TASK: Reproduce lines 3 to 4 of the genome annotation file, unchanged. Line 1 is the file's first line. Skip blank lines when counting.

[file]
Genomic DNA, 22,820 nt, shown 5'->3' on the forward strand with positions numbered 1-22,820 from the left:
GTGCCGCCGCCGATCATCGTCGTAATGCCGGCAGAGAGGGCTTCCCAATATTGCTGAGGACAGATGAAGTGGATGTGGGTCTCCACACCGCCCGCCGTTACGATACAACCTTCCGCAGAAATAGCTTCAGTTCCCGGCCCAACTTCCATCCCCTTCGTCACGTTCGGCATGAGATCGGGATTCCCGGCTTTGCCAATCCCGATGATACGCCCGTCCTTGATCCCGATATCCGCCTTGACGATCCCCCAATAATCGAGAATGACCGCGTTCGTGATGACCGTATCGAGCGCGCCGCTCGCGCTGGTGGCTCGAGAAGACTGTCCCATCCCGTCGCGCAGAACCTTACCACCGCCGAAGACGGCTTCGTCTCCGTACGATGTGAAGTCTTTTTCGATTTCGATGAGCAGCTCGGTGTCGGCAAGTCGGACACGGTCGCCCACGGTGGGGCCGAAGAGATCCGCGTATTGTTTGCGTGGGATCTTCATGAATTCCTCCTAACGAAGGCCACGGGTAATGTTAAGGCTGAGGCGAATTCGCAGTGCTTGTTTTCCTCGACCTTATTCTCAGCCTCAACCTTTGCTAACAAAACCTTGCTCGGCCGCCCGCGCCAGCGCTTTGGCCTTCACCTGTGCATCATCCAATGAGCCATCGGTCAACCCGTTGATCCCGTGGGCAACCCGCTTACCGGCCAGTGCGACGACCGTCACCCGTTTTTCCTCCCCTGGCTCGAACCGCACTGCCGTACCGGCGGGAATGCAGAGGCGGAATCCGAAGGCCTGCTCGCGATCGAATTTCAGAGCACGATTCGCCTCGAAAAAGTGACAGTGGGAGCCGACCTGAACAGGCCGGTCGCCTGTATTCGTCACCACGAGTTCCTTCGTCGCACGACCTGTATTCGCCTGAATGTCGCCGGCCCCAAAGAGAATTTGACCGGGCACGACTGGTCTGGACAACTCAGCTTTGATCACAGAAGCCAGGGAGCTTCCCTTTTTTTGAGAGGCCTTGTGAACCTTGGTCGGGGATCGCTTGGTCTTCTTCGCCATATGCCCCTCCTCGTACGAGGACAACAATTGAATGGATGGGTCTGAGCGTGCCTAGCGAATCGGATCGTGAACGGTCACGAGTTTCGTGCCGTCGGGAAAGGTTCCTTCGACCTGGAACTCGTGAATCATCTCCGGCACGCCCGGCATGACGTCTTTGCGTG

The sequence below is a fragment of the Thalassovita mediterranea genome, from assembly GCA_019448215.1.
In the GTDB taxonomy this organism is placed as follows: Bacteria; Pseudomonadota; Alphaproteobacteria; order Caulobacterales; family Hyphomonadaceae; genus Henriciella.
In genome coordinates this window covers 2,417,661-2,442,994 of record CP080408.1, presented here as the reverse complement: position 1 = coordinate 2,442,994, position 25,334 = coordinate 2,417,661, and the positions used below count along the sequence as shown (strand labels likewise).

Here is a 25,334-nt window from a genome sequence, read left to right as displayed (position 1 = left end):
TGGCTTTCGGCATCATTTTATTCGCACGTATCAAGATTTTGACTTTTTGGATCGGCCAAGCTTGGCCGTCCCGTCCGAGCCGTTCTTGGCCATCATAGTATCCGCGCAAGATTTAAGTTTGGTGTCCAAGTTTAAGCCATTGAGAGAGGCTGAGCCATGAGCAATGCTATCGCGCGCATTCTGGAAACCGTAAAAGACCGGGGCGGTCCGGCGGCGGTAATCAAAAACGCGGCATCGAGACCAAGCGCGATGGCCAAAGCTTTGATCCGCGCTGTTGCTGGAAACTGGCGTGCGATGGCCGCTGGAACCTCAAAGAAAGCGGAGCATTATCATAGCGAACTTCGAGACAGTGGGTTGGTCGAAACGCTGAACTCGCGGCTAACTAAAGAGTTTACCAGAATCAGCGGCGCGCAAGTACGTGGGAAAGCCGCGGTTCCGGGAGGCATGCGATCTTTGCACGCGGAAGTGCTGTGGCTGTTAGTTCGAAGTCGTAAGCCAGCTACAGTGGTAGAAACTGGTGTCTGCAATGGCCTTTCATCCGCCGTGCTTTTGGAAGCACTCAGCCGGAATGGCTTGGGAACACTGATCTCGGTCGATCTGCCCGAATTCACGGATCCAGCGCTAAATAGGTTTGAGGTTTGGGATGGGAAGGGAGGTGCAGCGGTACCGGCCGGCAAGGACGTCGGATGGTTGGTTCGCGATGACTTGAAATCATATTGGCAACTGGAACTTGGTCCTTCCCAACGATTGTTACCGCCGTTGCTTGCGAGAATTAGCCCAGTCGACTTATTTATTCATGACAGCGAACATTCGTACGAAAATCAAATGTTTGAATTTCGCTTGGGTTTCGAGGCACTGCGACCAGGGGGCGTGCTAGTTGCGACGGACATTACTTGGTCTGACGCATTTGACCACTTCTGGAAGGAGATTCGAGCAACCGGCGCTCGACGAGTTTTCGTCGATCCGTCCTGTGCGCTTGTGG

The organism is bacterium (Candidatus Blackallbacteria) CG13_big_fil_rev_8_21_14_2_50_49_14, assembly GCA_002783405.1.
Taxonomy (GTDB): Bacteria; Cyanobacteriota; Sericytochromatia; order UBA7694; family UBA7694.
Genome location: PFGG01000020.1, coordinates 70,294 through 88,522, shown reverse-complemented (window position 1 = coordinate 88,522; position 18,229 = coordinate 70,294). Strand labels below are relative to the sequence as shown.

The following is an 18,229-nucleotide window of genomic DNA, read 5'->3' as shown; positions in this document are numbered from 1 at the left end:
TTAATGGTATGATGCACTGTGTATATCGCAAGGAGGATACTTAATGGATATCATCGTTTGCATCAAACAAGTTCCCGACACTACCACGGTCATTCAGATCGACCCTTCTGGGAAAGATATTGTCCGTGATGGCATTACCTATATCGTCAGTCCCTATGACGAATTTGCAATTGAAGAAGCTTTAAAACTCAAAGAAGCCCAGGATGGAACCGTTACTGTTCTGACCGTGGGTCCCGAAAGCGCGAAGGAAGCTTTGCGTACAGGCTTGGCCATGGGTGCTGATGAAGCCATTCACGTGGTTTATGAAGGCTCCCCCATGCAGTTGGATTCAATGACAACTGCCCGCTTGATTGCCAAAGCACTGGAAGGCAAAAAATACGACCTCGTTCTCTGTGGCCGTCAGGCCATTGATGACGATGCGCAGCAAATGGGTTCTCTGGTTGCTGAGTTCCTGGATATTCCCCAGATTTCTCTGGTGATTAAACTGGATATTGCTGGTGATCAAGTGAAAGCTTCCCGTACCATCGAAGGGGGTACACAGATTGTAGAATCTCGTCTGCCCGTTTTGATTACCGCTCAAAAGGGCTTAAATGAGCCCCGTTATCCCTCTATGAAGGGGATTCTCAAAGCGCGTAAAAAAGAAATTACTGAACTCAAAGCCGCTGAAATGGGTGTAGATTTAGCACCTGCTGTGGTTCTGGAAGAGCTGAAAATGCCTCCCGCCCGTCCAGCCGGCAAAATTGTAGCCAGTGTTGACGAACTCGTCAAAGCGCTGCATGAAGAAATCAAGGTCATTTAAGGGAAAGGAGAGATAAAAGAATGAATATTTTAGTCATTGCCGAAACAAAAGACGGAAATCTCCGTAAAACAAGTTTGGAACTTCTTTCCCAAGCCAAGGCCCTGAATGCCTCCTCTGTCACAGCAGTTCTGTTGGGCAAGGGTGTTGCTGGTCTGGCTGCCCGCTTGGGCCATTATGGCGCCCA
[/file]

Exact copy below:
The sequence below is a fragment of the Thalassovita mediterranea genome, from assembly GCA_019448215.1.
In the GTDB taxonomy this organism is placed as follows: Bacteria; Pseudomonadota; Alphaproteobacteria; order Caulobacterales; family Hyphomonadaceae; genus Henriciella.